Set to launch in 2019, the still-untitled service (though you’d probably be safe betting on something along the lines of Disney TV) will also see new series based on Pixar’s Monsters Inc. and the High School Musical franchise.

Today’s news comes soon after Iger confirmed that all Disney movies, including Marvel and Star Wars films, will be removed from Netflix in 2019.  This will also dash the hopes of the ABC network, who have been in talks to collaborate on the Star Wars show for some time.

Nothing more is known about the series, but we can probably rest easy that it will be more successful than previous live action Star Wars TV efforts, including the two Ewok movies (Caravan of Courage and Battle for Endor) and the legendarily awful Star Wars Holiday Special.

Image c/o Pinsdaddy

The Truth Is Out There… Again.

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While I found the last series of The X-Files to be somewhat hit and miss, I’m still happy to see David Duchovny and Gillian Anderson break out the flashlights for one more go around the FBI headquarters block, especially if, as suggested by Anderson at the New York Comic-Con today, this might be Scully’s final run.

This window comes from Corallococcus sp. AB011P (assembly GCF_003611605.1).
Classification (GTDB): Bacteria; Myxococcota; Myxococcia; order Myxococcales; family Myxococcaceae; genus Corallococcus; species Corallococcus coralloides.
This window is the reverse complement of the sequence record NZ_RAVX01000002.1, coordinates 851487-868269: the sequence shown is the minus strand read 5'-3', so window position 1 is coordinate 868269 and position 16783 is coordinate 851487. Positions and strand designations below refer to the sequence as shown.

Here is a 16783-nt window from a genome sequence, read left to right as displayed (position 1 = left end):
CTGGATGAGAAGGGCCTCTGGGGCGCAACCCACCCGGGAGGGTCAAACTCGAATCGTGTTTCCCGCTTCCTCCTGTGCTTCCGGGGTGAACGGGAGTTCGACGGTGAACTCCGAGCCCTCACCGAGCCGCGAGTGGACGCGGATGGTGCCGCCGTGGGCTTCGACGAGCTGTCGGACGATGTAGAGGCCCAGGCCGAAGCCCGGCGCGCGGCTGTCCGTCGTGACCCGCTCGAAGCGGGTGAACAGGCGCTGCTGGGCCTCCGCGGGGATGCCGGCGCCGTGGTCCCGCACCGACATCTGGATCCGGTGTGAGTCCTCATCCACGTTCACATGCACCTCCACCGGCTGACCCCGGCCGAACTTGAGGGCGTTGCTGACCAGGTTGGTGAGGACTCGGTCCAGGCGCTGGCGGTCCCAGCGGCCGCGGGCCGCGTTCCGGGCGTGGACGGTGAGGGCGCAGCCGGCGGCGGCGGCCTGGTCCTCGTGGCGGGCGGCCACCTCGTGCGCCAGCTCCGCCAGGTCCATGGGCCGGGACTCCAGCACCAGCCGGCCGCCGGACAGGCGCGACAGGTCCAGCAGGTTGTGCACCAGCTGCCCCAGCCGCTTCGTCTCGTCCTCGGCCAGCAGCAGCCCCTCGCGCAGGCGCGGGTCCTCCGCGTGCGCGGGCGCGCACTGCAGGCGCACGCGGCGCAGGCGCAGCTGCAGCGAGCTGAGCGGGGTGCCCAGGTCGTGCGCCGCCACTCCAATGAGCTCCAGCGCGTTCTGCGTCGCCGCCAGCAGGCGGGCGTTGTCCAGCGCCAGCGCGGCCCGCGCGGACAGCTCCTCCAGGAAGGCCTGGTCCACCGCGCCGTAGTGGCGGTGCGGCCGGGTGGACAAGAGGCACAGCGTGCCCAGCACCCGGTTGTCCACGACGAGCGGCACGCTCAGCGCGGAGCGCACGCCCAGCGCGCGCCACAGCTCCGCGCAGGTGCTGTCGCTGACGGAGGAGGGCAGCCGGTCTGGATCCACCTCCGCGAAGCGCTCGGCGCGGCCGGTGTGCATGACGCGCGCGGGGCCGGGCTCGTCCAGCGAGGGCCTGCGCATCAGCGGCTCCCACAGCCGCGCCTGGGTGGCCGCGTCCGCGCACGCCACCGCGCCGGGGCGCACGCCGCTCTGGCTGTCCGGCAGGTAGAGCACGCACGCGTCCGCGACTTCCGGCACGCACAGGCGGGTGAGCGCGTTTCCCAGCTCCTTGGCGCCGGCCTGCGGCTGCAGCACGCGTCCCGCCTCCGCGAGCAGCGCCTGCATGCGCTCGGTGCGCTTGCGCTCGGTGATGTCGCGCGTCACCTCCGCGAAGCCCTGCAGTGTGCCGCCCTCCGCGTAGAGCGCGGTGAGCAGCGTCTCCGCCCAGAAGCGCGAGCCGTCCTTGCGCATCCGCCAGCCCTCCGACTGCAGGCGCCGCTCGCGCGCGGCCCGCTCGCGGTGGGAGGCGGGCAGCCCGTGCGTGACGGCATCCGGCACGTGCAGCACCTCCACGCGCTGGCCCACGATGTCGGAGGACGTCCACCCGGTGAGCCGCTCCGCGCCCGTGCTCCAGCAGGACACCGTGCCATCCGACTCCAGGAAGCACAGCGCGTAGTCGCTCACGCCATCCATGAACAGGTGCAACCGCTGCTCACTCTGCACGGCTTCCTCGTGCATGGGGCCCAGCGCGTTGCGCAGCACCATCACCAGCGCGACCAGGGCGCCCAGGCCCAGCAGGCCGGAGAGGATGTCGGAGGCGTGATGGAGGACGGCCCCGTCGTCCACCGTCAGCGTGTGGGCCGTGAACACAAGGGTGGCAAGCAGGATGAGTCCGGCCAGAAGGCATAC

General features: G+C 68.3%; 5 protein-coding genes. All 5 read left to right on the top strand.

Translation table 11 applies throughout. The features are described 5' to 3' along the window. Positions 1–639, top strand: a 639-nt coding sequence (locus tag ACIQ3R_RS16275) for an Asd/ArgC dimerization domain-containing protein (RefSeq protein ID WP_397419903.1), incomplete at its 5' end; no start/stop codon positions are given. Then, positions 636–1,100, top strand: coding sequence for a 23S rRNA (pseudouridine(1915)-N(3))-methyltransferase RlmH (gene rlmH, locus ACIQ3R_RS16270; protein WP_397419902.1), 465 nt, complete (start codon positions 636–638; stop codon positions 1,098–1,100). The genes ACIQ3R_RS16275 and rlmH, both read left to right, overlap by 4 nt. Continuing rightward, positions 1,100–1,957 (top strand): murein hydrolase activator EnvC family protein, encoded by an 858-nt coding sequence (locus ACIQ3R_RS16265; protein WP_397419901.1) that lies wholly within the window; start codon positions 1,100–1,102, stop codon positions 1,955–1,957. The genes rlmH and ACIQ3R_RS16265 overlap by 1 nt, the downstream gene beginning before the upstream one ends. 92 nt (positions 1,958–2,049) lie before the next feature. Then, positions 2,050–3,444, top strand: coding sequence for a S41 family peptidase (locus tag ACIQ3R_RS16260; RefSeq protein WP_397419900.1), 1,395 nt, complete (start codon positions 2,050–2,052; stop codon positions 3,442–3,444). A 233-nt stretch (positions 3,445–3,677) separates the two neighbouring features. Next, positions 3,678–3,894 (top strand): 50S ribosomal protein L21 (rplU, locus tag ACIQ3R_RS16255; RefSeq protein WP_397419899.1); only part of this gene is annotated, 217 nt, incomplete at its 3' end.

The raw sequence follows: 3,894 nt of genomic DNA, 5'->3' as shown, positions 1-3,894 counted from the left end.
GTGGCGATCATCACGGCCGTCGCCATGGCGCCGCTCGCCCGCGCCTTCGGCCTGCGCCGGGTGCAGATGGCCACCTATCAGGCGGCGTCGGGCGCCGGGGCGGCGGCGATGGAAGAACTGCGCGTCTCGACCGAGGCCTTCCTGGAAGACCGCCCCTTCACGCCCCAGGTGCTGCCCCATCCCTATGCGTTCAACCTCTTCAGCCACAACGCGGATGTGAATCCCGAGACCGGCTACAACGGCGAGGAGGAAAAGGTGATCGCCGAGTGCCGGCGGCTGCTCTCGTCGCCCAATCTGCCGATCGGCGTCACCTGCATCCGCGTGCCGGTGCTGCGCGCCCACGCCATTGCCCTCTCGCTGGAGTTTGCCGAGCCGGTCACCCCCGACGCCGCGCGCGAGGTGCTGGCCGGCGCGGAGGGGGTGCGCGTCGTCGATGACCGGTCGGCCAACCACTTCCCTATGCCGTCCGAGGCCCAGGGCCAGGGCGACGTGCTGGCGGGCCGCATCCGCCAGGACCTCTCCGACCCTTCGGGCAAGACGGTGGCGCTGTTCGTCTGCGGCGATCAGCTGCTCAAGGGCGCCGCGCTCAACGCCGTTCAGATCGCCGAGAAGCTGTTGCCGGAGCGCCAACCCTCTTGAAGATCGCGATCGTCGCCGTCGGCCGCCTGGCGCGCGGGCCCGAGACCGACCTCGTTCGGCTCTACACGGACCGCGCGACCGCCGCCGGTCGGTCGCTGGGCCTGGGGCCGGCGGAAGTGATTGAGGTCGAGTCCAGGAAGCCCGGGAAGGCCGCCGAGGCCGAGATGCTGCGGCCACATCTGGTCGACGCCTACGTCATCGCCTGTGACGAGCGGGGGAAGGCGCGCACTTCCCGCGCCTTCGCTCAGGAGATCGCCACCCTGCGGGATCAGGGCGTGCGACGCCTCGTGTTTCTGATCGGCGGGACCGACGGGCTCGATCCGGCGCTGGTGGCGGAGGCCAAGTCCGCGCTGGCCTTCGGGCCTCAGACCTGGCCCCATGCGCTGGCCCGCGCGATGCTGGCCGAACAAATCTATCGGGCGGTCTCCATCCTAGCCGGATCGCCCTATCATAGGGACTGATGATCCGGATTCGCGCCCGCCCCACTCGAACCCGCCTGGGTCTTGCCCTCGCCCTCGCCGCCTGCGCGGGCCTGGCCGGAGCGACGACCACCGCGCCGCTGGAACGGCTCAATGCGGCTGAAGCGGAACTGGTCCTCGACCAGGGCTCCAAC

The season eleven trailer looks like the usual mix of aliens, monsters, conspiracies and (seemingly) the end of the world as brought about by Mulder & Scully’s son. As we head into darker autumn nights and the Halloween season this all seems particularly welcome (even if the series doesn’t hit until next year).

Here’s the first trailer to whet your appetites…

 

Who Watches The Watchmen… Again?

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The news today that HBO have ordered a pilot for a new series of Watchmen, based on the comic book and graphic novel by Alan Moore and Dave Gibbons, comes with a whole bunch of raised eyebrows.

The first question to be asked is whether or not the world needs another adaptation (if indeed that’s what this will be, rather than a continuation or expansion) of the material so soon after Zack Snyder’s somewhat underrated 2009 film (flawed but definitely with its heart in the right place and with a rather elegant solution to the climax)?